The 7 Biggest Complaints Teachers Have About Testing – And How To Fix Them
“Stop the standardized testing mania,” said 29% of teachers on National Teacher Day in 2013. The lack of support for such a large part of the educational system is remarkable. No teacher, administrator, student, parent, or guardian stands behind the use of standardized testing within the education system as ways to determine student success. The tests are frustrating, especially for educators. Educators are not against student assessments as they provide insight into the students’ development, personalize their learning, and give feedback on their instructional methods.
Almost everything that makes standardized testing frustrating can be fixed. Although there are many complaints about standardized testing, here are seven of the biggest (and most common) complaints:
- Bored And Frustrated Students. Educators don’t usually expect students to enjoy testing, and students rarely do. The experience is unpleasant for all students, as higher-achieving students grow bored while underachieving students grow frustrated and become anxious. Both can cause scores that are inaccurate and do not portray actual ability levels.
The Fix: CAT testing is the solution. Computer-adaptive tests automatically adjust the difficulty of the questions based upon the student’s previous responses. Not only do they have fewer questions to answer, but they also provide a test suited for the student’s skill level.
- Inconsistent Data. Gathering data from different tests and sources across the different education levels can prove challenging. Attempting to manage and sort the results into an understandable format is nearly impossible.
The Fix: Use a single assessment across all grades. This can include gathering data from multiple different sources to combine for a single result, such as summative tests, student practice programs, and interim assessments.
- Postponed Results. Taking the assessment itself can take a few days, typically there is no room for all students to take the test all at once or the test comes in portions that must be taken separately. Once they’re completed, they have to be sent off for grading, causing an even longer wait.
The Fix: Educators can’t control the timing of results, but they should have options for getting the results from the district and school exams quicker.
- Too Much Testing. From the east coast to the west coast, there has been increasing scrutiny over the amount of testing required of students. While some states allow families to opt-out of the exams for their children, it is limited to only state exams and does not cover the district, school, or classroom exams.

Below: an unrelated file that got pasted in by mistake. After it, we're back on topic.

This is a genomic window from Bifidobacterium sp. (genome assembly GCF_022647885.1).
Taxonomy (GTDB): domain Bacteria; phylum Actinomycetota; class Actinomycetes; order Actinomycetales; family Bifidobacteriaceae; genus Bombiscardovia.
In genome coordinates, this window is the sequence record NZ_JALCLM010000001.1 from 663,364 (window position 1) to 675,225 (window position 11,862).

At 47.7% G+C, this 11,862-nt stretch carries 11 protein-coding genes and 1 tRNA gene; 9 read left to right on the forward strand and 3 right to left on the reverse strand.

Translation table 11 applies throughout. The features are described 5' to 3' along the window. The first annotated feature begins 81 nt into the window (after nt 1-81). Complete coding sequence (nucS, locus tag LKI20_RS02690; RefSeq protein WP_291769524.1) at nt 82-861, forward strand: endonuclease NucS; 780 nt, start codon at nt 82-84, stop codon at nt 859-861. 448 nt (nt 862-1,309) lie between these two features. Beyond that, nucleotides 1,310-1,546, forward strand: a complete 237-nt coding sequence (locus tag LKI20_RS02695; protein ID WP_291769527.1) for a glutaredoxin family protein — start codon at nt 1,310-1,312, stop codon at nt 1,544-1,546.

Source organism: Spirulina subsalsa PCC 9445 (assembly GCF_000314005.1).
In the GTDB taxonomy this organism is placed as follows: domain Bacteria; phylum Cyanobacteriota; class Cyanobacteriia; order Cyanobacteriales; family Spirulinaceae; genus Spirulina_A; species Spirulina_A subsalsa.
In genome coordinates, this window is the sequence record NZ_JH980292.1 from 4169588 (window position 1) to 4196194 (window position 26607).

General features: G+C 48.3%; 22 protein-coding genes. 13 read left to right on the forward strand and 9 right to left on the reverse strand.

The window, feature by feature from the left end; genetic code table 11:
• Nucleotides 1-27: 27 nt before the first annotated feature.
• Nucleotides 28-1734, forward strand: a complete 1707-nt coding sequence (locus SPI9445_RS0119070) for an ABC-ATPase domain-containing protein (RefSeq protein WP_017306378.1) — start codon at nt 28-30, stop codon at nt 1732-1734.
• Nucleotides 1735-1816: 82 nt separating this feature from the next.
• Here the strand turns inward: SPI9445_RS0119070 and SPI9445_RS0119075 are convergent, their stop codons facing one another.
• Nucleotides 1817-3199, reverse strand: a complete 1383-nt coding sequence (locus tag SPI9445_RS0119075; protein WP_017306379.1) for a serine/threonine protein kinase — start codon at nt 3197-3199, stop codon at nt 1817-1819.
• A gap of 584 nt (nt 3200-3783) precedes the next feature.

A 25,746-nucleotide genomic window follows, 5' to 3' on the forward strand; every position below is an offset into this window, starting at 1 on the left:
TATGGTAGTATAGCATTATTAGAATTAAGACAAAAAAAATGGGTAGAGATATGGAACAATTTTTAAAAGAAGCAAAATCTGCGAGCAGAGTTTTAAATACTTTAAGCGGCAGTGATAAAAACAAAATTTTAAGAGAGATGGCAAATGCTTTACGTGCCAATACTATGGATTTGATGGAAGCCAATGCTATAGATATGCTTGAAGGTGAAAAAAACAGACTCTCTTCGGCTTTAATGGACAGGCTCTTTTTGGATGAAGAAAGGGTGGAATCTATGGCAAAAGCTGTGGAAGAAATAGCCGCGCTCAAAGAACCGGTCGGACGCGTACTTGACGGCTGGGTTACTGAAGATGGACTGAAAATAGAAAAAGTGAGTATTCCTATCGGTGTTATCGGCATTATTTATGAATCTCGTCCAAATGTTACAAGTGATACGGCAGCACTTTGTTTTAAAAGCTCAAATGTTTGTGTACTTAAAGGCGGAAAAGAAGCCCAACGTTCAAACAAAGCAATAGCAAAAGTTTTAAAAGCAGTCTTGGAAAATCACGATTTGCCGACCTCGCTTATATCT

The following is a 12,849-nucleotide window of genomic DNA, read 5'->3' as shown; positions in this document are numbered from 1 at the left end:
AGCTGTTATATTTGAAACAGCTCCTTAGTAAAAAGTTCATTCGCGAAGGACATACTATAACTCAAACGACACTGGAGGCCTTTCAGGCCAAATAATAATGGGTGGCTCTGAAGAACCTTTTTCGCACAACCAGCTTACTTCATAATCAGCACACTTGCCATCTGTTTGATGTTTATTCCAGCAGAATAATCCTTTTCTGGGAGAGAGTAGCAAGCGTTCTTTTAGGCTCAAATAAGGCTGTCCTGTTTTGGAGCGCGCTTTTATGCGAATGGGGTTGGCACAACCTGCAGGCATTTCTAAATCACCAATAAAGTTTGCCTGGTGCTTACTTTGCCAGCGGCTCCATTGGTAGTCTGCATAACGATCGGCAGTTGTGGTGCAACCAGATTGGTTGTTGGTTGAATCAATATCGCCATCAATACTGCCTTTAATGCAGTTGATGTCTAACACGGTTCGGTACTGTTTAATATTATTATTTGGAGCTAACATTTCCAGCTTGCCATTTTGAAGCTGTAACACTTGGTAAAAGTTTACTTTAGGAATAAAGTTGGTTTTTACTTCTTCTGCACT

The Fix: Create assessments that serve multiple purposes. Too much testing can skew results, but too little testing can leave you with a lack of data. Reduce the number of tests, but add more versatile tests.
- Lack Of Action. Sure there is a lot of data gathered through frequent testing and standardized testing, but what happens with that data? What do educators use it for? How exactly do they implement procedures to support students learning based on these results? That’s the problem; educators don’t know, they’re confused.
The Fix: Link assessments to learning progression. A student’s score will place them on a ranking scale that will determine their understanding of the material.
- Waste Of Time. As students take more and more exams and tests throughout the years, they’re losing precious instructional time. Tests can take between 1 hour to 4 hours, imagine taking these tests 20-30 times per year. How much time is taken? Too much.
The Fix: Not much can be done about the length of state tests, but restricting the duration of school and district tests can help out. Reduce the frequency of the tests or their length.
- Oppose State Standards. All educators hope, and some assume that testing lines up with state standards. It’s surprising how often that is not the case. Claiming that a test is specific to the standards and then offering the same test to all states is contradicting.
The Fix: Double check that the tests are aligned with your needs, especially with the state standards in mind.
Happy Educators, Successful Students
When the teachers are happy, then the students will succeed. Expecting an educator to push through the testing hardships without respect, consultation, or providing benefits for the students is unrealistic. Educators are more likely to become overpowered by the stress of testing rather than be able to prepare students for the rigorous tests. It is vital that their opinions be taken into consideration and put into effect; they are trained and work with students every day; therefore, their thoughts should hold more weight than they do.